Before the spread of Islam and the Arabic
language, the term "Arab" referred to any of the nomadic
residents of the Arabian Peninsula. When used in a modern context,
"Arab" refers to any of the Arabic-speaking peoples
who reside on the Atlantic Coast of Africa, Southwestern Iran,
Egypt, Sudan, Saudi-Arabia, Syria, and Iraq. The earliest nomadic
inhabitants of the Arabian Peninsula herded their sheep, goats,
and camels through an unforgiving desert environment; while
those Arabs who settled in the oases provided date and cereal
agriculture as trade staples for Arab caravans that transported
spices, ivory, and gold from southern Arabia and the Horn of
Africa to the civilizations farther north.
the 7th century AD, Muhammad emerged as the prophet for the
religion of Islam, which was widely adopted by the Arab community.
Islam unified the Bedouins and the town-dwellers of the oases,
and within a century, spread throughout most of the present
day Arab-speaking world. The newfound social organization that
followed Islam offered new possibilities for the Arabs as agricultural
production and intercity trading, particularly in luxury goods,
saw significant increases. Gradually, the triad of temple, court,
and market formed, as well as a standardized style of writing
for laws and other texts. New institutions also emerged, including:
coinage, territorial deities, royal priesthoods, and standing
armies, which further enhanced Arab power. Adherence to the
religion of Islam has become a global phenomenon. Muslims predominate
in approximately 30 to 40 countries, from the Atlantic to the
Pacific and along a belt that stretches across northern Africa
into Central Asia and the northern regions of the Indian subcontinent.
Despite the absence of any large-scale Islamic political entities,
the Islamic faith continues to expand, by some estimates faster
than any other major religion.
By proclaiming his message publicly, Muhammad gained followers.
Abu Bakr is noted as being the first male convert to Islam and
also as Muhammad's closest companion and advisor. At the point
of Muhammad's death, on June 8th, 632 AD Muslims resolved the
crisis of succession by accepting Abu Bakr as the first Caliph.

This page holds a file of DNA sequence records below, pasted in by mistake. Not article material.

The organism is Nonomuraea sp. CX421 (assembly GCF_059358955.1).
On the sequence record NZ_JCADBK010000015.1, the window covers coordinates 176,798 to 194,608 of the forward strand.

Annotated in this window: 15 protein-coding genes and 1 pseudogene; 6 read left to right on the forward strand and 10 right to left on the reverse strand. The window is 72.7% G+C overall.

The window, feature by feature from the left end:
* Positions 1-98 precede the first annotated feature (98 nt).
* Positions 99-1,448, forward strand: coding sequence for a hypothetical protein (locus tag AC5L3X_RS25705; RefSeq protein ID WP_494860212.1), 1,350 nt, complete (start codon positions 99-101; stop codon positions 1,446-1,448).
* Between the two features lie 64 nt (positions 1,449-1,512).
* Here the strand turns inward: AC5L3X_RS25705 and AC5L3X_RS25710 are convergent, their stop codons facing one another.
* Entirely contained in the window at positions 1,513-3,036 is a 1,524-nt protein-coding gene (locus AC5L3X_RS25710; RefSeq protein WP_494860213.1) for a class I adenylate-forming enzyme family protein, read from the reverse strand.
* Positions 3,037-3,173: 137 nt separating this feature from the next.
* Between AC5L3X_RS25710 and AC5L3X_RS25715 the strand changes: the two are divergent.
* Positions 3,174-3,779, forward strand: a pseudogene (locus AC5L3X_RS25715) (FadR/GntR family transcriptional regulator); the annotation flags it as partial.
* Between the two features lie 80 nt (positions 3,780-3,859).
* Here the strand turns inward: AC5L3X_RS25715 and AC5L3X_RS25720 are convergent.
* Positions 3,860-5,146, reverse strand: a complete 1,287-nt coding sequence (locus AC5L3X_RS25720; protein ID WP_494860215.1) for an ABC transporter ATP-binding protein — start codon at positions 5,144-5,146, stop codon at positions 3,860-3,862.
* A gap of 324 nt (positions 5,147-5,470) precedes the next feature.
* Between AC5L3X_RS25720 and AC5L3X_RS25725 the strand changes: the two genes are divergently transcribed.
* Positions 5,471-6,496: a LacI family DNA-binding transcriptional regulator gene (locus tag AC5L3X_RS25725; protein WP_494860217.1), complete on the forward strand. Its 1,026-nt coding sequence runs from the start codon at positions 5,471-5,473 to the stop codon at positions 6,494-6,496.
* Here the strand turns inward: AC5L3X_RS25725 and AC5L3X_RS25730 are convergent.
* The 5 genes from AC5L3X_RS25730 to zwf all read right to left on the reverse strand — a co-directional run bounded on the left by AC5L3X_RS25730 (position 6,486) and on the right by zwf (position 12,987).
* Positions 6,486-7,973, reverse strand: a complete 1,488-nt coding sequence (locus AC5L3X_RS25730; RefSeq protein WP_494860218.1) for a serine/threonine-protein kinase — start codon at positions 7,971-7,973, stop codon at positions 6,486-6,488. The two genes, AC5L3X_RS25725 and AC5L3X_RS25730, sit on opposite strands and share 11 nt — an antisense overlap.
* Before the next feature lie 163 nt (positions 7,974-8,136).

In his rule as Caliph, Abu Bakr suppressed tribal, political,
and religious uprisings, known as the Rida Wars, and brought
central Arabia under Muslim control. These wars caused high
casualties among the Islamic community, but through them, Abu
Bakr not only ensured the survival of Islam, but also established
himself as the undisputed leader of the entire Arabian Peninsula.
By undertaking direct expansion from Arabia into Iraq and Syria,
he began the Muslim conquests otherwise known as 'Jihad'. Aside
from Iraq and Syria these conquests penetrated regions including
Anatolia, Nubia, Libya, and Iran. While early Muslim forces
consisted of very few soldiers, it's understood that they retained
higher morale and mobility than their enemies, as well as the
luxury to retreat into the desert where they alone knew the
location of water and grazing land. The one military unit that
was present in nearly all of the Arabic expansion of the 7th
to 9th centuries was the Ansar Warrior. These warriors participated
as infantry, but most commonly rode on horseback. The quality
of the Arabian horses quickly led to these soldiers dominating
the battlefield, making ample use of their array of weaponry,
which consisted of javelins, a sword, as well as bow and arrows.
Jihad is the only type of war legitimized by Islam, yet the
word itself is still misunderstood by Westerners. 'Holy War'
is the often-used misleading translation of Jihad, which in
fact is meant to consist of an individual's or a communal 'struggle'
against evil, within one's self, and in order to protect Islam,
but never as a tool for conversion.
Traditional Arab values have since been modified in the 20th
century through the combined pressures of urbanization, industrialization,
and Western influences. While urban Arabs still tend to identify
themselves more by nationality than by tribe, village farmers
revere the pastoral nomad's romantic way of life and claim a
kinship with the great desert tribes of the past. As heirs to
the ancient Egyptians, Babylonians, Persians, Hebrews, even
to the Greeks and Indians, the societies created by Muslims
bridge time and space. The original Arab tribes in less than
20 years after Muhammad's death defeated the Byzantine and Persian
empires, occupied a vast territory from Libya to Persia, and
then developed into the Arab, or Islamic, Empire known today.
In Civilization III: Play the World, the
Arabs are considered an Religious and Expansionistic civilization,
therefore, they start with Pottery and Ceremonial Burial and
have significant bonuses to exploratory and cultural activities.
See the developer update on
Civ-specific abilities for more on these bonuses.
While early Muslim forces consisted of very few soldiers, it's
understood that they retained higher morale and mobility than
their enemies, as well as the luxury to retreat into the desert
where they alone knew the location of water and grazing land.
The one military unit that was present in nearly all of the
Arabic expansion of the 7th to 9th centuries was the Ansar Warrior.
Directly translated as "Helper of Muhammad", these
warriors participated as infantry, but most commonly rode on
horseback. The quality of the Arabian horses quickly led to
these soldiers dominating the battlefield, making ample use
of their array of weaponry, which consisted of javelins, a sword,
as well as bow and arrows.
An Arab city must have Horses and Iron to
build a Ansar Warrior. They replace the knight and are much
|Arab Ansar Warrior